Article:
Australia’s new Labor government has committed to strengthening the MSA, promising to consult with stakeholders on possible penalties for non-compliance and mandatory reporting on specified issues, such as Uyghur forced labour. It also committed to appointing an Anti-Slavery Commissioner to work with stakeholders to ensure compliance and improve transparency, and to undertaking an audit of the federal government’s procurement procedures. While in opposition Labor had supported a private members bill to ban the import of goods to Australia made with forced labour.

While these are welcome steps, they do not go nearly far enough. We need to aim for more ambitious reforms to move beyond business as usual and achieve real change for people. We don’t need to look far for examples of how this might be done.

The New Zealand Government is currently consulting on a proposal to address modern slavery and worker exploitation in supply chains. The intention is to introduce a disclosure and due diligence-based framework requiring businesses to identify and take action to address risks of modern slavery and worker exploitation.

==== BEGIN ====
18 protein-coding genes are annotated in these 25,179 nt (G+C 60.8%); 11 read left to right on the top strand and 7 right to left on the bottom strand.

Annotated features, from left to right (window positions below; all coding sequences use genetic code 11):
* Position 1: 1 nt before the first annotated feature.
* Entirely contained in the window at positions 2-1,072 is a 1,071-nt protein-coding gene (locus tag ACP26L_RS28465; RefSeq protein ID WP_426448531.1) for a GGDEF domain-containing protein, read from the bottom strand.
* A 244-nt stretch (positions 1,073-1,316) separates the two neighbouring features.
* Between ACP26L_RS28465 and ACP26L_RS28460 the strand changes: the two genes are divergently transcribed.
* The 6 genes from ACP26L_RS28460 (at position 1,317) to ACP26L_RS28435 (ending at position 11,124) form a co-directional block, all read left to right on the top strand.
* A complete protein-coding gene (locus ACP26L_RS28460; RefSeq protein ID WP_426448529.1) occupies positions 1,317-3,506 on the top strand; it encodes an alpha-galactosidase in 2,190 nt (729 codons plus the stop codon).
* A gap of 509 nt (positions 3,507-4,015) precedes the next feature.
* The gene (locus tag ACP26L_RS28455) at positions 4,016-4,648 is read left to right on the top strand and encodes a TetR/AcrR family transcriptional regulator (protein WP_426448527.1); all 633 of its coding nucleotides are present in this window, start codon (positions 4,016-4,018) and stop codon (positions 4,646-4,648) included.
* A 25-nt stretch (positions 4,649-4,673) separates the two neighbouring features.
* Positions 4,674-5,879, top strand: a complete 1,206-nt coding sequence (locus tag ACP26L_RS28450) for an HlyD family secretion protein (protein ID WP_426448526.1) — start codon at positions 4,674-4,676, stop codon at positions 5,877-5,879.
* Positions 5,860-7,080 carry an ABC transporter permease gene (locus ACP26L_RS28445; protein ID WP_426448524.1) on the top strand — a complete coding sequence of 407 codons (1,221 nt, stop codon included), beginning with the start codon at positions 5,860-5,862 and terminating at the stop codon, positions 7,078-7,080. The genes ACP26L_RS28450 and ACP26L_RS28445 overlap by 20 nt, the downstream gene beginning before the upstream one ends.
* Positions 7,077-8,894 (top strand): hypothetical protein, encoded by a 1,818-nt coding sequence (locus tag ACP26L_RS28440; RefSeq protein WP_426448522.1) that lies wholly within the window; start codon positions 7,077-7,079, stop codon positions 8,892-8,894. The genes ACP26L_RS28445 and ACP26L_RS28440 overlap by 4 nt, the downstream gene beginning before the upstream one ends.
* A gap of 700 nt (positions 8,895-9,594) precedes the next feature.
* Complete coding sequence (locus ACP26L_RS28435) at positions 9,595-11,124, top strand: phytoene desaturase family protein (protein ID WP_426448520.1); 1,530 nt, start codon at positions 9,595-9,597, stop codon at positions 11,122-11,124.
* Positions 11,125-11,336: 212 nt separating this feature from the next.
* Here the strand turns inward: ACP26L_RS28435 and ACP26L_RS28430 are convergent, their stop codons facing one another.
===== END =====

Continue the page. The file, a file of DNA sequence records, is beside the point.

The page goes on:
While Australia’s MSA was the first of its type in the region, it will quickly be outshone by others.

New Zealand’s proposal is markedly more progressive than Australia’s MSA. The MSA only requires larger companies to report on the risks of modern slavery in their operations and supply chains, and actions they may take to address them. There is no requirement for companies to act with due diligence or an obligation to prevent modern slavery. The New Zealand approach is better aligned with the UN Guiding Principles on Business and Human Rights (UNGPs) and the growing consensus on the need to develop legal requirements based on the UNGPs. While Australia’s MSA was the first of its type in the region, it will quickly be outshone by others.

If it is to achieve meaningful change for those at risk of modern slavery, the MSA requires significant amendment. The inclusion of a specific duty on business to prevent modern slavery is needed to make the Act more effective. This would require companies to undertake human rights due diligence (HRDD) to identify and assess salient risks in their supply chains and take steps to mitigate and address them. Workers subjected to modern slavery should also be able to seek redress when companies fail to undertake adequate due diligence. This would bring Australia’s MSA in step with the UNGPs and closer to New Zealand’s more ambitious proposal. It would also mirror the approach taken in the draft Directive on Corporate Sustainability Due Diligence published by the European Commission, and laws in France, Norway and Germany, all of which place HRDD obligations on businesses even though their UNGP alignment could and should still be strengthened.